LONDON_Low-cost airline chiefs criticized increasingly heavy regulation and taxes on Tuesday, claiming they are unfairly carrying the burden of concerns about the impact of flying on the environment.
EasyJet Chief Executive Andy Harrison led calls for a change to regulation of the industry by proposing a new taxation system for Britain that would charge airlines based on the efficiency of planes and the distance traveled.
Harrison said that most budget airlines were more efficient than the traditional carriers because their fleets were newer and more fuel efficient.
"Low-cost aviation is being almost demonized," Harrison said at the opening of the annual World Low Cost Airlines Congress. "We are being charged with destroying the planet."
John Hanlon, secretary general of the European Low Fares Airline Association, said that the growth of the low-cost industry had opened up air travel "from the prerogative of the wealthy few to something that everybody can contemplate."
Low-cost carriers were also broadening the financial community by allowing staff from smaller businesses to travel, Hanlon said.
Statistics from the Official Airline Guide show that low-cost flights now account for 16 percent of flights and 20 percent of all seats worldwide, up from 14 percent and 17 percent a year ago.
Budget airlines plan to offer more than 58 million seats on more than 392,000 flights worldwide this month, compared with 47 million seats on more than 326,000 flights in September 2006.
Hanlon said that industry growth in Europe had been facilitated by deregulation a decade ago, but tightening rules were threatening further growth.
"We need to be vigilant we don't become progressively re-regulated almost by stealth," he said.
However, low-cost airlines have yet to form a consensus on how to tackle green issues.
Harrison acknowledges that global warming is a "clear and present danger" that requires "intelligent debate."
Ryanair Holdings Group PLC Chief Executive Michael O'Leary has been more outspoken in his rejection of the notion that aircraft were a significant generator of greenhouse gases. He has said power plants were responsible for a quarter of the world's carbon emissions while aviation accounted for less than 2 percent.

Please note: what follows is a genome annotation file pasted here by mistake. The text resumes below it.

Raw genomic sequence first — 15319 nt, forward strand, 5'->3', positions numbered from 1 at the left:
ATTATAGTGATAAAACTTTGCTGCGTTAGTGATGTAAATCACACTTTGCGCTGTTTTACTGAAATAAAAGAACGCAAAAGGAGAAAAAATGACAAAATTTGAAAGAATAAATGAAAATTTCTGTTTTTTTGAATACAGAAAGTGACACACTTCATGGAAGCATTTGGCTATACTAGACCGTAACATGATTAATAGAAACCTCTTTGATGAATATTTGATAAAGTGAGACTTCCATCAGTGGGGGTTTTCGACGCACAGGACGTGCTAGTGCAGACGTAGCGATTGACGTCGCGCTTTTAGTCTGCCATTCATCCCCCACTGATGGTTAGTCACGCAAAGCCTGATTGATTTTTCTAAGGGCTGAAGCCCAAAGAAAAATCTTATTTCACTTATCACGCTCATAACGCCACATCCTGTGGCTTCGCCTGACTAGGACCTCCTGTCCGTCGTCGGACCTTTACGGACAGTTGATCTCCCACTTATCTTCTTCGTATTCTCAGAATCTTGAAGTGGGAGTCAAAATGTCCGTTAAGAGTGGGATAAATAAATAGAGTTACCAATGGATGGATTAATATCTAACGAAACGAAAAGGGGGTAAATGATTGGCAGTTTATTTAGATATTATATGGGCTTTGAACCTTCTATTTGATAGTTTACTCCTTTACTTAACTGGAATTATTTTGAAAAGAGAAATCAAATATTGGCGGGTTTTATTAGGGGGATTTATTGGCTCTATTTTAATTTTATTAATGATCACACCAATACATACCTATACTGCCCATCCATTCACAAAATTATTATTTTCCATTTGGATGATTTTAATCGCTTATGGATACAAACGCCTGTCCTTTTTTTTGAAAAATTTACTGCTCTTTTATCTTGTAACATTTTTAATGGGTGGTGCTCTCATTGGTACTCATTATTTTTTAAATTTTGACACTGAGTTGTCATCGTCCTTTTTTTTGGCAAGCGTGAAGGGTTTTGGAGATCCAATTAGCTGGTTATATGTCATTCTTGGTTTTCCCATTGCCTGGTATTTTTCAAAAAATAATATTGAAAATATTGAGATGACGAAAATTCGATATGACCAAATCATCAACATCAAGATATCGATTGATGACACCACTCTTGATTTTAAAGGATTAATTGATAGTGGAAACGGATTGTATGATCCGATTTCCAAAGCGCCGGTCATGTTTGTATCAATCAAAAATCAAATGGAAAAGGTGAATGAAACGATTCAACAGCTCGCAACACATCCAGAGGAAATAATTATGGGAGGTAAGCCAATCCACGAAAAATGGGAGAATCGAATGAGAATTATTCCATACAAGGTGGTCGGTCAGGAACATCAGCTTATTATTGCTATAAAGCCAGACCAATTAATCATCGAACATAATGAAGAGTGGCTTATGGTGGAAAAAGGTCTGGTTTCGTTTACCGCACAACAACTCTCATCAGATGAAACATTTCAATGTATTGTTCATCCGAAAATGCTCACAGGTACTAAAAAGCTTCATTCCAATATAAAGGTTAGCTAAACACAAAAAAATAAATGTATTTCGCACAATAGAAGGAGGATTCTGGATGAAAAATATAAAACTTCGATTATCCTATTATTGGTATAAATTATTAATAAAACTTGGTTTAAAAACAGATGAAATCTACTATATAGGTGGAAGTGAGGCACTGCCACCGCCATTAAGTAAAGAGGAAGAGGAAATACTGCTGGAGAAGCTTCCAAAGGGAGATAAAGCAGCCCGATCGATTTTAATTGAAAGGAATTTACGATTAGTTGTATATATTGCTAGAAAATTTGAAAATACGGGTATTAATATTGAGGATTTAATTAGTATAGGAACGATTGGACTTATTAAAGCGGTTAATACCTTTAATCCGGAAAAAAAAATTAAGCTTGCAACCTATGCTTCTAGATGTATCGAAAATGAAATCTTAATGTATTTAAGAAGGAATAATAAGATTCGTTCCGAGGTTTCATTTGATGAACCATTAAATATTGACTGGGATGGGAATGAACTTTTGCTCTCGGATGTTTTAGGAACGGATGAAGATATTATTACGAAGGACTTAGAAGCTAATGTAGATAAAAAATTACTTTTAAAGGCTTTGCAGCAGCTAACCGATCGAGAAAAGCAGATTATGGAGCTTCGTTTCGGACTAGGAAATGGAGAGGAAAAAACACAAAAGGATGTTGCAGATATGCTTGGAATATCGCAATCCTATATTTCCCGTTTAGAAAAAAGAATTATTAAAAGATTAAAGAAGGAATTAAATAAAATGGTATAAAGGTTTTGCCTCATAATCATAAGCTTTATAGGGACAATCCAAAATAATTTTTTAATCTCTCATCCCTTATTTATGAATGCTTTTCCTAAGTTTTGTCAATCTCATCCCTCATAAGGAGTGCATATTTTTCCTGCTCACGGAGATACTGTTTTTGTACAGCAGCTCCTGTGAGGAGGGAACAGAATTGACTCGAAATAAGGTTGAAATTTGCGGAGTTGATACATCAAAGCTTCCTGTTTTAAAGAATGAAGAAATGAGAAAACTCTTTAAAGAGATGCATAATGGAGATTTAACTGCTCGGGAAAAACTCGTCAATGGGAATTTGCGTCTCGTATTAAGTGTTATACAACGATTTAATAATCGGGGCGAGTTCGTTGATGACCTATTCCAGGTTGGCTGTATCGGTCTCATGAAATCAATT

Harrison said Tuesday that the air passenger duty introduced by the British government in February to help compensate for damage to the climate from carbon emissions, which imposes a duty on individual passengers, should be scrapped.
The duty, or APD, is not imposed on cargo flights or private jets and ignores load factor and the aircraft type.
"You pay the same APD whether flying on new easyJet planes or older Alitalia aircraft," Harrison said. "You pay the same whether the aircraft is 80 percent full or empty."
Harrison said that easyJet passengers would pay less under the system the carrier proposes because its fleet of 137 planes has an average age of 2.3 years, making them "greener" than fleets of rival full-cost carriers.
However, Virgin Atlantic Airways has said it wants to retain the APD for short-haul flights while British Airways PLC wants to use the duty to offset carbon emissions.
Harrison also supports an EU plan for airlines to join an emissions trading system.
The United States has alleged that such a plan is incompatible with international aviation rules if applied to all air flights in and out of Europe.
U.S. officials warned that they could approve the plan only if it was limited to airlines flying within Europe. Harrison has said that easyJet would support the plan only if it included all flights in and out of Europe.
Hanlon said that around 12 percent of emissions in the European Union could be cut further with consolidation of traffic control.
More than 130 airlines are meeting in London over two days to discuss a range of issues from regulation to fuel prices.
On competition issues, Harrison criticized EU regulations that require airlines to compensate passengers when flights are delayed.
"Eurostar can cancel as many trains as they like with no regulation," he said.
In the Asia-Pacific, Tiger Airways Chief Executive Officer Tony Davis said the biggest challenge was related to infrastructure with large airlines like Qantas also in charge of passenger security at airports across Australia.